Navigating between Buddhist temples and skyscrapers felt unreal. Don’t get me wrong – I knew Asia was becoming synonymous with a modern architecture. Still, to know something and to experience it firsthand: these are two different things. There I was in Taipei, watching two seemingly different worlds collide. I didn’t see it coming. While I didn’t take the wrong plane and magically appear in Taiwan, my trip was spontaneous. Since me and my friends decided to take a 10-days trip around Asia, we thought visiting Taipei could be a good idea. If I had to make a list of all travel decisions I regret, Taipei wouldn’t have made the list. It wasn’t the nicest place I’ve ever visited, true. Still, just as if skyscrapers and old temples weren’t a bizarre combination, there was something balanced about the city. Something promising that I will try to put into words
Pictures Taipei left in my head
The highest (at that time!) building of the world
First of all, 2008 was an exciting year for East Asia. Since Summer Olympics would take place in China, many tourists were coming to explore the region. While China was exciting to explore, Taipei allured with the promise of the tallest building in the world. Taipei 101 held the title, until 2010, when The Burj Khalifa took it over. I didn’t visit Taipei just for the building, but I was excited to see it. It represented a victory of human thought over fear and limits, and I wanted to see it with my own eyes. As much as I liked what I saw, it wasn’t the best of what Taipei had to offer. The elevator of the skyscraper’s another story, though! It went from one of the lowest floors to the highest one in less than a minute! I really wish we had elevators like this everywhere.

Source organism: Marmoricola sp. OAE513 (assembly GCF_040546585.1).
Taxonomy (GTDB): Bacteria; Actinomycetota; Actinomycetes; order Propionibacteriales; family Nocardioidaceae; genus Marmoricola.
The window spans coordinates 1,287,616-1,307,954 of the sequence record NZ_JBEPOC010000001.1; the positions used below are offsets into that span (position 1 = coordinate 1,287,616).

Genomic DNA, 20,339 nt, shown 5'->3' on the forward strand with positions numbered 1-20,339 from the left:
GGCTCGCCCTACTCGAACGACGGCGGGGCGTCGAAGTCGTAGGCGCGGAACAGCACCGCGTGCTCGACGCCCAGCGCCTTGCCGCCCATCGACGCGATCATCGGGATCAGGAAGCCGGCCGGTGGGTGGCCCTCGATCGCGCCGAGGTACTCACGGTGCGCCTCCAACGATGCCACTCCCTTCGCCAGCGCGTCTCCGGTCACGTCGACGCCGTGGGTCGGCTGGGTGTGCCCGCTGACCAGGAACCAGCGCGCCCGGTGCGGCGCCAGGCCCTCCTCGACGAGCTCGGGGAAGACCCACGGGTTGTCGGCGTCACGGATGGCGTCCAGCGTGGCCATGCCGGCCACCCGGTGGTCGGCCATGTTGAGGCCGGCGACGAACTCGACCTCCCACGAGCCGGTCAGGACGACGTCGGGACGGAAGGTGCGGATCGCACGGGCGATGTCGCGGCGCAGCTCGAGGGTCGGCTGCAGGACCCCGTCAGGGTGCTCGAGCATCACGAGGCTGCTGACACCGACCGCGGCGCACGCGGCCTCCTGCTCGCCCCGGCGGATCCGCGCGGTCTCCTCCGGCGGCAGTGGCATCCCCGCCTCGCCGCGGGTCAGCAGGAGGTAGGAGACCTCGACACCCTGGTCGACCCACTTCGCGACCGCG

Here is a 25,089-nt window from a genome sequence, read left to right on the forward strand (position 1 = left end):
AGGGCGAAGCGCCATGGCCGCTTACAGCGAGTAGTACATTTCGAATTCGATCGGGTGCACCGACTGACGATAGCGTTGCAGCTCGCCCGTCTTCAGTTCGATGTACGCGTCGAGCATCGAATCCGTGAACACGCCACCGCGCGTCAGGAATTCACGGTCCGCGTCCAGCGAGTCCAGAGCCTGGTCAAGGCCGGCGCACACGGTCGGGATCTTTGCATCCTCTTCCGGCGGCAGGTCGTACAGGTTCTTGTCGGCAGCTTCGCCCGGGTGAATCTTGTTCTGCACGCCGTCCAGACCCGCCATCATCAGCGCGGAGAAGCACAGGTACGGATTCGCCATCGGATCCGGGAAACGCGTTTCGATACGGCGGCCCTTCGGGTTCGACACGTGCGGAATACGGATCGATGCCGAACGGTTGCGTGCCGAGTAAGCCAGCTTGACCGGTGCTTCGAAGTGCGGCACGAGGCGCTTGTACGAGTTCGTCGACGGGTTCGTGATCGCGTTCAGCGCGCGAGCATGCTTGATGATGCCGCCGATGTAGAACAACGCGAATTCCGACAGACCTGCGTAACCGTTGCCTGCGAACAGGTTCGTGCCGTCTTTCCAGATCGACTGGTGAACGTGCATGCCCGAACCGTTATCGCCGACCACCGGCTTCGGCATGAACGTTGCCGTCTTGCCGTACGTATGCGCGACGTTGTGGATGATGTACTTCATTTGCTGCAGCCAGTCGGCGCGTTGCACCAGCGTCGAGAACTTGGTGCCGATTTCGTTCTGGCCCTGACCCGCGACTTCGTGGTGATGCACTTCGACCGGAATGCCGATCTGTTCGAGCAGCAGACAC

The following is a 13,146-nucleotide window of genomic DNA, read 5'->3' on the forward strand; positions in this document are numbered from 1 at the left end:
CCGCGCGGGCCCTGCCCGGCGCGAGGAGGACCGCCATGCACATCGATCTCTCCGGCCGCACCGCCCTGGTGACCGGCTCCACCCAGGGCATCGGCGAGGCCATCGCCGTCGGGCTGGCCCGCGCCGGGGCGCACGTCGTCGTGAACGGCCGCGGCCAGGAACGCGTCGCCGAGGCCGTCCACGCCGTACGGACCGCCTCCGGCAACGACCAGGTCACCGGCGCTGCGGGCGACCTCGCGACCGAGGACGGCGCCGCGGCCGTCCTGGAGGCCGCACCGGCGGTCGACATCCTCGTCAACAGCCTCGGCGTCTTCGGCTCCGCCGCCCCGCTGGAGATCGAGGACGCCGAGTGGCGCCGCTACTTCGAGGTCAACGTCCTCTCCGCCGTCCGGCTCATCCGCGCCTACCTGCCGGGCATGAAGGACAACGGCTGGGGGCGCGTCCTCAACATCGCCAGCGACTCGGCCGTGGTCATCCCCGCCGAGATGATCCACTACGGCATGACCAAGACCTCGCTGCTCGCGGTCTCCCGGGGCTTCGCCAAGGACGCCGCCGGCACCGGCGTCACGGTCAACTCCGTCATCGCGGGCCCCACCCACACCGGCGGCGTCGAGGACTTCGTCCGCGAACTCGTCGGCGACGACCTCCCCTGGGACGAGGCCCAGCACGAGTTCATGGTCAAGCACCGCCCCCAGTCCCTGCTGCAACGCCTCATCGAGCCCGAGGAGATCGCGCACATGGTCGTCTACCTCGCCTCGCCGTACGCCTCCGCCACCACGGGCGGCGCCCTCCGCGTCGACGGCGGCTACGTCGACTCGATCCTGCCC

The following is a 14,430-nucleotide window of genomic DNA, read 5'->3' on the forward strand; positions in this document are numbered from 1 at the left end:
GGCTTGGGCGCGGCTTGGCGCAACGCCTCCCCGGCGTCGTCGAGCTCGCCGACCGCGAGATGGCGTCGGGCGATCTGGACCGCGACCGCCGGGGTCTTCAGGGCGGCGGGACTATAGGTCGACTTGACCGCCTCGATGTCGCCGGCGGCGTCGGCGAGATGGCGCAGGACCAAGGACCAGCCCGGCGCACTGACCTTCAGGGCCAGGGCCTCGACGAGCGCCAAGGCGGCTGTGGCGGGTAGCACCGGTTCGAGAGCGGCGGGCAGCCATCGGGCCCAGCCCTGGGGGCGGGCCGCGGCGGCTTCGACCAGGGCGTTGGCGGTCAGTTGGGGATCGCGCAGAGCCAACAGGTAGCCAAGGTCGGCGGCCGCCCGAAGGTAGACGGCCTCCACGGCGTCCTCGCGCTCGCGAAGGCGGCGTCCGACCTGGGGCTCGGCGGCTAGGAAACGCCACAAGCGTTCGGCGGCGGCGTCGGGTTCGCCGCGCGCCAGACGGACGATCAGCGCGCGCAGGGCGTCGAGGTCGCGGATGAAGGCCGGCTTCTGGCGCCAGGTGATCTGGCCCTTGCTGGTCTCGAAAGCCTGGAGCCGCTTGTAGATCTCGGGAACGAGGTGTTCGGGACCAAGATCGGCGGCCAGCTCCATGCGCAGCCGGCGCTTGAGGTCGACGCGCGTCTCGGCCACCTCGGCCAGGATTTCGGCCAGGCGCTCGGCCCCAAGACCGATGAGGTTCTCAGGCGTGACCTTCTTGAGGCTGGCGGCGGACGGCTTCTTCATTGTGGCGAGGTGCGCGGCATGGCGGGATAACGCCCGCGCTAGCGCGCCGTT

There’s something calming in Buddhist temples. Somehow when you visit them, you can reconnect with something bigger than yourself. It’s crazy how such traditional places can be neighbors to big skyscrapers, scratching the edge of tomorrow. Still, as I said before, everything was blended together perfectly. It didn’t feel unnatural or forced: it was just the past, present and future together in a perfect harmony. After dynamic sightseeing all we needed was a bit of calmness. This is exactly what Buddhist temples offer. We were happy to enjoy some peace before heading farther on. All in all, there are many places like this in Taipei. Wherever you go, a temple is probably at stone’s throw. It’s a little paradise hidden among the concrete jungle of skyscraper and the constant noise of life going on and on.
A bit of greenness in the sea of concrete
Technically, I could include green gardens of Buddhist temples above, but there were so peaceful and beautiful on their own that they deserve a separate subheading. Again, there are like jewels of Taipei – a fresh breath in a cosmopolitan, busy city. I have nothing but great memories from there, and their serenity still makes me smile. Waterfalls and colorful gardens full of flowers are just another faces of Taipei. Perfect if you want to relax a little bit.